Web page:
He sees the Chevy Colorado pickup accounting for about 50% of sales here, SUVs making up slightly less than a third and sedans accounting for the rest. Getting out of the block quickly depends on a broad and targeted product mix.

“We have a strong range of products that are well-suited for Laos customers, ranging from the Spark and Sail in the small-car segment to the all-new Colorado in the pickup segment,” Jaising says. “We are also looking at the prospect of bringing the Trailblazer to Laos to add some excitement to the popular 4x4 SUV segment.”

Maningnom’s 2013 sales target is 1,100 units for the current product lineup, excluding future launches that will come thick and fast, Kongwatthanasupa reveals.

“We may have incremental products (this year) such as the Trailblazer, Sonic and Malibu, and when included with current products, we will cover all market segments.”

Jaising says the Malibu is being considered for both Laos and the Philippines, but no decision has been made yet. If approved, the sedan will arrive completely built up from Korea.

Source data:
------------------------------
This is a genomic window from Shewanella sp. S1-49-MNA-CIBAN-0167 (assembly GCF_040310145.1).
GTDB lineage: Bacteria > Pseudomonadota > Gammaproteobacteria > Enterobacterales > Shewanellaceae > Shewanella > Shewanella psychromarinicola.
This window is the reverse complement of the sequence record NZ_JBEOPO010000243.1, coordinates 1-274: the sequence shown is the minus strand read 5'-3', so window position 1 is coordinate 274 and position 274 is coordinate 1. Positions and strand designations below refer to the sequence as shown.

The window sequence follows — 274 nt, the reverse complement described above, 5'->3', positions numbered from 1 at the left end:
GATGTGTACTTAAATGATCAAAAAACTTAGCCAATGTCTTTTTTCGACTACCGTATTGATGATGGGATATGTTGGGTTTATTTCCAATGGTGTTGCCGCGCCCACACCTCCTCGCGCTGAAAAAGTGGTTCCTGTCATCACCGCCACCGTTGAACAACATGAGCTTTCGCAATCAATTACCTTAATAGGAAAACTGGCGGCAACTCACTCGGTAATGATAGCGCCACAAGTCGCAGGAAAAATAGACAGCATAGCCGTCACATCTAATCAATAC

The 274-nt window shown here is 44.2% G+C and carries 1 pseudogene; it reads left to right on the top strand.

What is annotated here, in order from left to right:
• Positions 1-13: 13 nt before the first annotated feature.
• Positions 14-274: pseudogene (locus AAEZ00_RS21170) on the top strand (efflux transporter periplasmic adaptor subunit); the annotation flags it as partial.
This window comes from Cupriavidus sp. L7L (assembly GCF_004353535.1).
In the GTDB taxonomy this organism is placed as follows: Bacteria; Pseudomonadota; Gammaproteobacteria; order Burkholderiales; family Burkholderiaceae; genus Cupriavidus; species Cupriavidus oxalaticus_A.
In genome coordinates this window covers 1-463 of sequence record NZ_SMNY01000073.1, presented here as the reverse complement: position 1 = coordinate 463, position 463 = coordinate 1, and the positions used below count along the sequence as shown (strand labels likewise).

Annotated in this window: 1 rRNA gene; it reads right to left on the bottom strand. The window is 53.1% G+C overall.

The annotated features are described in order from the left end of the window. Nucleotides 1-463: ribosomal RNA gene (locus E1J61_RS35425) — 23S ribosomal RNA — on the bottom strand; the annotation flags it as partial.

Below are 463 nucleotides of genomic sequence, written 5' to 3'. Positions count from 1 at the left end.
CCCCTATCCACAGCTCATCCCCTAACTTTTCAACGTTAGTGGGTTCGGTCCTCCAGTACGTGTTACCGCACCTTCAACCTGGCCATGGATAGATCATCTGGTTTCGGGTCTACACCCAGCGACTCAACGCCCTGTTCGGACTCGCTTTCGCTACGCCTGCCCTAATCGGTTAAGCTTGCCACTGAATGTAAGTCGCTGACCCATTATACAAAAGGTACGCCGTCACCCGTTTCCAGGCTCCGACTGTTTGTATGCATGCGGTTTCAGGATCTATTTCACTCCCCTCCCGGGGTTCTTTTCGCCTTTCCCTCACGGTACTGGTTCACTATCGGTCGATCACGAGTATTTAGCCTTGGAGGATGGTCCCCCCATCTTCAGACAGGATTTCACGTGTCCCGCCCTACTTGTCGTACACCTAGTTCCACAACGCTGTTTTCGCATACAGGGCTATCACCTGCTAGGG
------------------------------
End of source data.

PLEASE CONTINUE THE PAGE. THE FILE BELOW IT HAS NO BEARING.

Kongwatthanasupa is upbeat about future products, based on the instant reception of current models since their launch here.

GM is satisfied its cars will suit Laotian roads and conditions. “The Laos market is quite similar to the Thai market except for the fact that it is a left-hand-drive market,” says Roberto Rempel, GM global vehicle chief engineer-midsize trucks. However, the (LHD) setup exists in other countries in the region as well.

“Before launching a product, we rigorously test the vehicle in varying weather conditions and setups like high and low altitudes (and) lower and higher temperatures, which are specific to that region,’ he says.  “We are confident that these tests cover a complete expanse of all situations that the Laos customer would encounter.”

Rempel says there is no homologation requirement for Laos, and that GM’s key issue here is to ensure its vehicles match local fuel standards. GM's extensive fuel database allows the engineering team to understand a vehicle’s performance and emissions with a certain type of fuel available in a region.

In terms of marketing, Manignom Group is spending big to build brand awareness. The marketing budget for 2012 was LAK3.1 trilllion ($400,000) and is expected to rise 40% or 50% this year.

By any stretch, that is a robust spend. Says Kongwatthanasupa, “Our budget (was) quite high in the first year and will continue for another two years, because we came to market later than other major players.”